Don’t just make a technology, make a business.

A common struggle faced by founding teams is understanding the distinction between creating a technology and creating a business. History’s entrepreneurial graveyard is rife with brilliant, unappreciated inventions — technologies created by talented engineers who, sadly, didn’t know how (or couldn’t be bothered) to convert invention into enterprise.

Even after having read (and believed) all the right books over the last couple of years, our team here at began the TechStars journey with an alarming blind spot in this area. In one of our very first mentor meetings here at TechStars, I betrayed my own underdeveloped business savvy when I declared that, in five years’ time, “The entire internet should be using us!!” While I still believe this is largely true from a technical perspective, it’s pointless and borderline masturbatory from a business perspective.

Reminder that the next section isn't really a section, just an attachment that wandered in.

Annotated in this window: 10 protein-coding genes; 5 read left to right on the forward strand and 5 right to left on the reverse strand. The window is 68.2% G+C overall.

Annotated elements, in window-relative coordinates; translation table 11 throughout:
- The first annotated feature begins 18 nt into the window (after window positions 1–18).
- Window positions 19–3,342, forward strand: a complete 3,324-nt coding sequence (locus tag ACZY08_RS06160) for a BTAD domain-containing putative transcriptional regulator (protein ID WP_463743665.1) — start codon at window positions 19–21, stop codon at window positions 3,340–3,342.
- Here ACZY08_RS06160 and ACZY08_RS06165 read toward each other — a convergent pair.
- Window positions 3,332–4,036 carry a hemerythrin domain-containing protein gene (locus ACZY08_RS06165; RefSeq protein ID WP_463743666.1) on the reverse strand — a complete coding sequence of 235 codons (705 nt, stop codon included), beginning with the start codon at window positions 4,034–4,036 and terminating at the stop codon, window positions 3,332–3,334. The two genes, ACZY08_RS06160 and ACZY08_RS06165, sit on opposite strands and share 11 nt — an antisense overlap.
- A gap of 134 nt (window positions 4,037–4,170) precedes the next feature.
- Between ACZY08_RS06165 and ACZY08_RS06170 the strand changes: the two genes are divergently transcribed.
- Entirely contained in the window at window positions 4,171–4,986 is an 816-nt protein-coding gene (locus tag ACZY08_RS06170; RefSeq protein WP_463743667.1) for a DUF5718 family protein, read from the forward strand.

Thankfully, we’re getting help with that.

On day 1 at TechStars, David Cohen made it pretty clear that, however many customers you’re talking to right now, you should probably be talking to more. During the first month of this program, ten customer calls per week is the minimum (not counting friendlies like your old boss, your buddy at company X, etc.). Four weeks later, I can tell you that this has been much more difficult and much more important than we anticipated.

If focusing on customer development means, like it did for us, not writing any code for a month straight, then so be it! It’s the only way you can be sure you’re creating something people actually want, not just something they should want.

Dan, Kyle, and Ryan at TechStars Cloud